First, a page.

The European Commission wants EU states to consider creating a single procedure for assessing asylum applications, and a single protection status for people allowed into the EU on humanitarian grounds.
By Alix Kroeger
BBC News, Brussels
The suggestion is part of a new discussion paper on the Common European
EU countries agreed to standardise asylum policy at a summit in Tampere, Finland in 1999, but the practice varies widely between EU member states.
For example, the European Council on Refugees and Exiles (ECRE) says Austria grants refugee status to around 90% of claimants from Chechnya, while neighbouring Slovakia accepts almost none.
The green paper says a harmonised protection status "invites reflection on the establishment of a mechanism for the mutual recognition of national asylum decisions and the possibility of transfer of protection responsibilities" between EU member states.
But the "wide margin of discretion" at national level is "negating the desired harmonisation effect."
And it says there are "serious inadequacies" in the way EU countries identify vulnerable asylum seekers. Countries lack the "resources, capacity and expertise" to respond to such needs.
But the idea of a "one-size-fits-all" protection status will be difficult to achieve.
"Member states still do not agree on who qualifies for protection or not," says Kris Pollet of Amnesty International.
"It is very striking: they are all using the same country-of-origin information and yet they all come out with very different results for the same groups. Surely it's an indication that something isn't working."
Organisations working with refugees describe the current system as "a lottery". In an attempt to beat the system, some asylum seekers lodge applications in more than one EU country: so-called "asylum shopping".
Eurodac, which matches fingerprints from across the EU, found that 12% of asylum seekers between 2003 and 2005 had already made a claim in another member state.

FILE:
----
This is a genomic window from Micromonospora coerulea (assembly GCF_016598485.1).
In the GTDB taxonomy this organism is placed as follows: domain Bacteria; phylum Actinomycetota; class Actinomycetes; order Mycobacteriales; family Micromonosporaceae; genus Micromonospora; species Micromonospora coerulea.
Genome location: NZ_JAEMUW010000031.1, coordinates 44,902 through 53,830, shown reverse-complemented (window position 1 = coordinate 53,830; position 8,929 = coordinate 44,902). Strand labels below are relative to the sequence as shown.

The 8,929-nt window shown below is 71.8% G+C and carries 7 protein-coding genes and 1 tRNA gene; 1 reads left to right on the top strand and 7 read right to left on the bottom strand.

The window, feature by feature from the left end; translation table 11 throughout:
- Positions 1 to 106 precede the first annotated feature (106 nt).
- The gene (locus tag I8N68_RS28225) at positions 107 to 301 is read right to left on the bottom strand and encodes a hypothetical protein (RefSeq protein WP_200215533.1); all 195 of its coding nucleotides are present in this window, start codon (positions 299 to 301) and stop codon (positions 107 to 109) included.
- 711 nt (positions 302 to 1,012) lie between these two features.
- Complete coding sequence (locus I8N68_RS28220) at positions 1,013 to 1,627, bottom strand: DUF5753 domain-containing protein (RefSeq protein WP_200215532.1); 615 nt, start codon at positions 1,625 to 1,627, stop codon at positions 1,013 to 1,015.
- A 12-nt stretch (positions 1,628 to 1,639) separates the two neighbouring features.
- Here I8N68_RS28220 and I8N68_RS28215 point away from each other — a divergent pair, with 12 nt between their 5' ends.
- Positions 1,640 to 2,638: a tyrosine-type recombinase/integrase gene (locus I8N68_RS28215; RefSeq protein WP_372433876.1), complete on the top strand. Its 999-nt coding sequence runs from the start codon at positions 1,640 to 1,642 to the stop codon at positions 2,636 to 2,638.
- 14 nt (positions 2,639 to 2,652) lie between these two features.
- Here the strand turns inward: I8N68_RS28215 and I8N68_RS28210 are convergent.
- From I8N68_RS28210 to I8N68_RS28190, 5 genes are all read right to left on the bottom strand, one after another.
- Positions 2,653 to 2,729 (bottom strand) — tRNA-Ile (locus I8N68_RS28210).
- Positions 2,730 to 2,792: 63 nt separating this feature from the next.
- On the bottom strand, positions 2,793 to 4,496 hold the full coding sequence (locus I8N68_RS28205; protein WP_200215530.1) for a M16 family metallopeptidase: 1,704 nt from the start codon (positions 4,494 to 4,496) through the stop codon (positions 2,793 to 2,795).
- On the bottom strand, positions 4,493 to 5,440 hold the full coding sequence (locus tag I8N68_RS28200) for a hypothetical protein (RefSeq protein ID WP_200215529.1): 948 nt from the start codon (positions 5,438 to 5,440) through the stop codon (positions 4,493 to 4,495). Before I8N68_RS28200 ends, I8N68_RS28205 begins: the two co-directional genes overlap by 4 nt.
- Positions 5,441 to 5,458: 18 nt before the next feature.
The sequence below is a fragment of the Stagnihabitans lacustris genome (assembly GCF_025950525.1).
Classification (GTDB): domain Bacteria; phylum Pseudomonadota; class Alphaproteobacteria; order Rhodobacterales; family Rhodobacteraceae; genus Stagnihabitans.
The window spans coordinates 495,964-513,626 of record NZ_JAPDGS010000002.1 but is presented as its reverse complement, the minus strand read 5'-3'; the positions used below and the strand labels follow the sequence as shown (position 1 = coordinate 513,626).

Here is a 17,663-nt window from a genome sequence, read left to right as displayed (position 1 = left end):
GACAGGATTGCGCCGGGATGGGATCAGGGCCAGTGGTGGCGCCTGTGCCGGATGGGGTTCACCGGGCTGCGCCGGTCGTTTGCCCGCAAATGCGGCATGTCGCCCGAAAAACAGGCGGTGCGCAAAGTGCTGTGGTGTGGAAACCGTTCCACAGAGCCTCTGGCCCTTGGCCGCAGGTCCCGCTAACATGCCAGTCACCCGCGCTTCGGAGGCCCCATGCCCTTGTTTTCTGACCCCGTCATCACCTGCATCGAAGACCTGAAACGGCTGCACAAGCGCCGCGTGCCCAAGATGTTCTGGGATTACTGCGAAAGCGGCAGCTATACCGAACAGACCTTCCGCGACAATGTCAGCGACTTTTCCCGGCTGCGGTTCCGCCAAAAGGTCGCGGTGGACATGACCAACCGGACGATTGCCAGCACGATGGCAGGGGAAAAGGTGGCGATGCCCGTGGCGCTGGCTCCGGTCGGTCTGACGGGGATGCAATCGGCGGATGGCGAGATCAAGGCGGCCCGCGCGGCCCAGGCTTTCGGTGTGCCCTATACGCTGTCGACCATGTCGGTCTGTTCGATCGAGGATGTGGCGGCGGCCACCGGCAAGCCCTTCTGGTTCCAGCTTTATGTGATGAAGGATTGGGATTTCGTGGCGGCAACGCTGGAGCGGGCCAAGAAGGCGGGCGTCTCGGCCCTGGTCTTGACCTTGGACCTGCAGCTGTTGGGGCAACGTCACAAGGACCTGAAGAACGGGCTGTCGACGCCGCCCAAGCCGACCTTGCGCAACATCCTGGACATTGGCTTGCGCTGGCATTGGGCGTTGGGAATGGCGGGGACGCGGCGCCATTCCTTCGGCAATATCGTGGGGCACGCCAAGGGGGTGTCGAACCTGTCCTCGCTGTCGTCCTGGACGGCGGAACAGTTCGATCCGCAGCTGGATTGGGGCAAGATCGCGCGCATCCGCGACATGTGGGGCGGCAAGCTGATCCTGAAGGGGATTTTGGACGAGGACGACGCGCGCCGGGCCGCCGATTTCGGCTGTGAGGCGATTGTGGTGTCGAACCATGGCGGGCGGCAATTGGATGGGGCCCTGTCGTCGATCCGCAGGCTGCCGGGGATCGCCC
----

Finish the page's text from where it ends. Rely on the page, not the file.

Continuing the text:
Eurodac was set up four years ago as part of the "Dublin system", intended to ensure that asylum seekers have their claim processed in the first EU member state where they declare themselves.
If they make a second claim elsewhere, they're supposed to be sent back to the first country where they applied.
"The Dublin regulation shifts responsibility to states at the edge of Europe," says Richard Williams from the European Council on Refugees and Exiles. "It pits member states against each other."
In the EU, it's the southern countries - Spain, Malta and Italy - which are feeling the strain.
The European Commission paper acknowledges that the Dublin system may create "additional burdens" for frontline states.
Last month, a Maltese skipper refused to pick up 26 African migrants clinging to a tuna net in the Mediterranean because they were in Libyan waters.
The migrants were eventually rescued by an Italian vessel instead.
Last week, a French naval frigate found the bodies of 18 people, thought to be African migrants trying to get to Europe, who had drowned in the Mediterranean.
The Commission green paper says: "Intra-EU resettlement is an important way to pursue", and suggests devising other mechanisms to share the burden more fairly.
But immigration is politically unpopular across the EU, and there's unlikely to be much enthusiasm for taking in migrants who've arrived in another member state.
The total number of asylum applications has been falling for some years. In the 27 countries which now make up the EU, there were 405,455 applications in 2002. That's fallen by more than 50%, to 181,770 last year.
In Britain, the number of asylum applications is at around a quarter of the level five years ago: 103,080 in 2002, down to 27,850 last year.
Around the world, the number of people on the move has never been greater.
The International Organisation for Migration says there are now 192 million people living outside their place of birth, about 3% of the world's population.
The number of migrants is growing by about 2.9% a year.
Increasingly, the Commission green paper says, "member states' asylum systems are seen as forming a single regional protection area. As the external dimension of EU asylum policy grows in importance, greater expectations arise as to the role of the EU."
It also urges EU governments to back ways of stopping would-be asylum seekers from going on the move in the first place: for example, through development aid.
EU governments have sharply different policies on immigration. Formerly liberal countries like Denmark and the Netherlands have tightened up, while Spain is the only EU country to grant large-scale amnesties to illegal immigrants.
So is a common EU asylum policy really possible?
Richard Williams from ECRE argues that the free movement of people, in particular the Schengen area without internal border controls, means there's no choice.
"Once you have a common area of freedom of movement, you have to have common rules and safeguards on who can and cannot come in," he says.